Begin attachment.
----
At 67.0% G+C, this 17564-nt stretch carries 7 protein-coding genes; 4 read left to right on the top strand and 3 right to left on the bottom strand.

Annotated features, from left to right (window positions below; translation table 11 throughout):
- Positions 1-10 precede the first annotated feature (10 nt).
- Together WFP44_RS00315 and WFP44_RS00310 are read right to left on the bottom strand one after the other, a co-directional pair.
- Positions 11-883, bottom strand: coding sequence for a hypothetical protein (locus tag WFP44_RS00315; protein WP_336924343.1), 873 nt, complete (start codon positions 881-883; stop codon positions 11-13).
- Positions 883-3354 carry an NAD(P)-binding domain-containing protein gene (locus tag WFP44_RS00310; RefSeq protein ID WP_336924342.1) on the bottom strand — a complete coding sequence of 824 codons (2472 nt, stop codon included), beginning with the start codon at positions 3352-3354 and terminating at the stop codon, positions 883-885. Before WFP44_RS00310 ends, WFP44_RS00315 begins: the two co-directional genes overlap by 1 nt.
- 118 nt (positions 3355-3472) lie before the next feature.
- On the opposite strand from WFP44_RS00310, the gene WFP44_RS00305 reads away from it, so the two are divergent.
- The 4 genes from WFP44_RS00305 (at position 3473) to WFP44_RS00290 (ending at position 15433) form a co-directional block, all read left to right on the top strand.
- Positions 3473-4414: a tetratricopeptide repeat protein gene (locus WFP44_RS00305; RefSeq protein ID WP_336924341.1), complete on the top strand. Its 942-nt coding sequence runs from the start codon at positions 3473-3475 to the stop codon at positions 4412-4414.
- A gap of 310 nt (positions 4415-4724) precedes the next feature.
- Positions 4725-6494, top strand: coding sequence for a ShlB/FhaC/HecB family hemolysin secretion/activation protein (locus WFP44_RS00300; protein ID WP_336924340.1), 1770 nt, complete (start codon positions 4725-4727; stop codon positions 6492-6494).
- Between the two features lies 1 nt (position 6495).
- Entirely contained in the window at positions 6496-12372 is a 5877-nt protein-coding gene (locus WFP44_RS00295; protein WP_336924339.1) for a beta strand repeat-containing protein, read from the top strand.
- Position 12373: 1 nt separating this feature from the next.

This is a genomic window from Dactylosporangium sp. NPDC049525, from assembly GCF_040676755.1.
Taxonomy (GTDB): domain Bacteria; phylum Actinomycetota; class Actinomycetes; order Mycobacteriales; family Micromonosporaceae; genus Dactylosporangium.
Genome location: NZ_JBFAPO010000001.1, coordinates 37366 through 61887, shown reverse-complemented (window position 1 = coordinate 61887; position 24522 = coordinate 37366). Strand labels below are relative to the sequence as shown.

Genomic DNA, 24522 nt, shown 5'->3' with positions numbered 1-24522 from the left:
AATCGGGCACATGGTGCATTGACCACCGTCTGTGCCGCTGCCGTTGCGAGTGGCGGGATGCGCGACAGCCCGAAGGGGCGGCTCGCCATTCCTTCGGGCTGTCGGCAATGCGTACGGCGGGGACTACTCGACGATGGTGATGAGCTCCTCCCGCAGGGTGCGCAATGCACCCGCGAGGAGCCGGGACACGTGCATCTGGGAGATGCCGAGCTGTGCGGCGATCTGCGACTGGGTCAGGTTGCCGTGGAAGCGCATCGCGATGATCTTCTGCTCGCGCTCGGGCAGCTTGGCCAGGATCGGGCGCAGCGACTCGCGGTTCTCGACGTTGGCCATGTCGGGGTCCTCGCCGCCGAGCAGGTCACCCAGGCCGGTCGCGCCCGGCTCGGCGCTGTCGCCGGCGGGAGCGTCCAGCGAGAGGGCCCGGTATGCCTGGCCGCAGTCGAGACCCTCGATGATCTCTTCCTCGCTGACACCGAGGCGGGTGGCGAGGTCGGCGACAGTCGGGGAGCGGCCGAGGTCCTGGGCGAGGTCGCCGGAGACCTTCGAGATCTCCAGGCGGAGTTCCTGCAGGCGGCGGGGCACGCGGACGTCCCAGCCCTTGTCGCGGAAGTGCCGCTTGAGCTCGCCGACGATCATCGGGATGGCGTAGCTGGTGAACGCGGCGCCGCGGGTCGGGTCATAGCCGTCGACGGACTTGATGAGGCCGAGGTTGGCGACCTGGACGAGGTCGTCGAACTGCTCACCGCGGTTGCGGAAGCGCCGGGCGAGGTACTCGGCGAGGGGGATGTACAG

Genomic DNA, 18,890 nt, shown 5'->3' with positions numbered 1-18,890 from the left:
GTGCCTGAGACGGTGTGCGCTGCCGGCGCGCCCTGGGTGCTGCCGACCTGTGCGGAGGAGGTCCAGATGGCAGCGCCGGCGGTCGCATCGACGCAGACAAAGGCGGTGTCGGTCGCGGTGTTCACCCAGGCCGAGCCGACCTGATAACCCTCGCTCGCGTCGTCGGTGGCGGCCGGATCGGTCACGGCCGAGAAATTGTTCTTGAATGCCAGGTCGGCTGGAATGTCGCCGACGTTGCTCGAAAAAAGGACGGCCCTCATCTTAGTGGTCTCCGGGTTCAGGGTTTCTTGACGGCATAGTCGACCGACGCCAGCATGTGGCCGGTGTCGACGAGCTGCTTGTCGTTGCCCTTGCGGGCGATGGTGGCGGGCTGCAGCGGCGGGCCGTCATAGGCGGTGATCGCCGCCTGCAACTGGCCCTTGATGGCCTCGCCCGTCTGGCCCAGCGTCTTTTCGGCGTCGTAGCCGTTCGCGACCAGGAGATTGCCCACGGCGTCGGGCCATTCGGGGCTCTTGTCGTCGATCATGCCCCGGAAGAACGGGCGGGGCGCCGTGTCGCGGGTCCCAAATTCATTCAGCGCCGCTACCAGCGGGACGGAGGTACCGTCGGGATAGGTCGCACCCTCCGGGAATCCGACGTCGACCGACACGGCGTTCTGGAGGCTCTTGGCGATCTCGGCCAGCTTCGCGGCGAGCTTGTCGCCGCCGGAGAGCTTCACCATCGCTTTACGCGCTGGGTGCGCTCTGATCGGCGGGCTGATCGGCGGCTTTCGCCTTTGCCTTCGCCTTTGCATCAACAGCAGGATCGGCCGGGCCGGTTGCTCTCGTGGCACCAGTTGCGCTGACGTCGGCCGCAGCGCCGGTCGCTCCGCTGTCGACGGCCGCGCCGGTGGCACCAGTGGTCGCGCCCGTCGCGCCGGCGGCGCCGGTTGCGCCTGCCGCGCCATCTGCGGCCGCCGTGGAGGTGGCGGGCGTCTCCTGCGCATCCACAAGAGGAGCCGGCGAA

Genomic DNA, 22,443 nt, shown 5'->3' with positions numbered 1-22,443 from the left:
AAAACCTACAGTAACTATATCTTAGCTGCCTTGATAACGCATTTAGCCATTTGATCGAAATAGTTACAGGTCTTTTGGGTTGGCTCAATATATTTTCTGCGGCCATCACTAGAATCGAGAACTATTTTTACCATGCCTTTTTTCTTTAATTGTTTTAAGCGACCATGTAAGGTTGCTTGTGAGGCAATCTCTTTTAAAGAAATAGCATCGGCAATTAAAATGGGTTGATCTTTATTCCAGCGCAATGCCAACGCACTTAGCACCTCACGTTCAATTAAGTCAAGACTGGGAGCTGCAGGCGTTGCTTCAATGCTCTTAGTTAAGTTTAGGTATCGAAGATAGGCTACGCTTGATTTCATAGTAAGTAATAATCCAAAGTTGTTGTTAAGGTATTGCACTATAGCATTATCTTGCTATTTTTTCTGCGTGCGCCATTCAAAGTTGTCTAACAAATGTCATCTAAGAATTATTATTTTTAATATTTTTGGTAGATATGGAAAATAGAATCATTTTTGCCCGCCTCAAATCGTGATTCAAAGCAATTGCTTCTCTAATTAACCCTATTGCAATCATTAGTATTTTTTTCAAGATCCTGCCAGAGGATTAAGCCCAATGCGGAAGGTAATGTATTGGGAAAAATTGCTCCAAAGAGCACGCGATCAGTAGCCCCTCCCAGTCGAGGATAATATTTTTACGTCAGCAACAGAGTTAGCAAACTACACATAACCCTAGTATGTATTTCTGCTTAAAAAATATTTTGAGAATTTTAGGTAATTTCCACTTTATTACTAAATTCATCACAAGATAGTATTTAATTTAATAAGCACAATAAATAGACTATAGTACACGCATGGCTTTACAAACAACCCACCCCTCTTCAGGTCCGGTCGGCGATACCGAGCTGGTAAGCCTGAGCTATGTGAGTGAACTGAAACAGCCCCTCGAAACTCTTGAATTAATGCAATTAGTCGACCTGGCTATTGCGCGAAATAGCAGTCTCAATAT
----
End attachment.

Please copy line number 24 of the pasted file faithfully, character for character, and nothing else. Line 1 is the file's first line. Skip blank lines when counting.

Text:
AAAACCTACAGTAACTATATCTTAGCTGCCTTGATAACGCATTTAGCCATTTGATCGAAATAGTTACAGGTCTTTTGGGTTGGCTCAATATATTTTCTGCGGCCATCACTAGAATCGAGAACTATTTTTACCATGCCTTTTTTCTTTAATTGTTTTAAGCGACCATGTAAGGTTGCTTGTGAGGCAATCTCTTTTAAAGAAATAGCATCGGCAATTAAAATGGGTTGATCTTTATTCCAGCGCAATGCCAACGCACTTAGCACCTCACGTTCAATTAAGTCAAGACTGGGAGCTGCAGGCGTTGCTTCAATGCTCTTAGTTAAGTTTAGGTATCGAAGATAGGCTACGCTTGATTTCATAGTAAGTAATAATCCAAAGTTGTTGTTAAGGTATTGCACTATAGCATTATCTTGCTATTTTTTCTGCGTGCGCCATTCAAAGTTGTCTAACAAATGTCATCTAAGAATTATTATTTTTAATATTTTTGGTAGATATGGAAAATAGAATCATTTTTGCCCGCCTCAAATCGTGATTCAAAGCAATTGCTTCTCTAATTAACCCTATTGCAATCATTAGTATTTTTTTCAAGATCCTGCCAGAGGATTAAGCCCAATGCGGAAGGTAATGTATTGGGAAAAATTGCTCCAAAGAGCACGCGATCAGTAGCCCCTCCCAGTCGAGGATAATATTTTTACGTCAGCAACAGAGTTAGCAAACTACACATAACCCTAGTATGTATTTCTGCTTAAAAAATATTTTGAGAATTTTAGGTAATTTCCACTTTATTACTAAATTCATCACAAGATAGTATTTAATTTAATAAGCACAATAAATAGACTATAGTACACGCATGGCTTTACAAACAACCCACCCCTCTTCAGGTCCGGTCGGCGATACCGAGCTGGTAAGCCTGAGCTATGTGAGTGAACTGAAACAGCCCCTCGAAACTCTTGAATTAATGCAATTAGTCGACCTGGCTATTGCGCGAAATAGCAGTCTCAATAT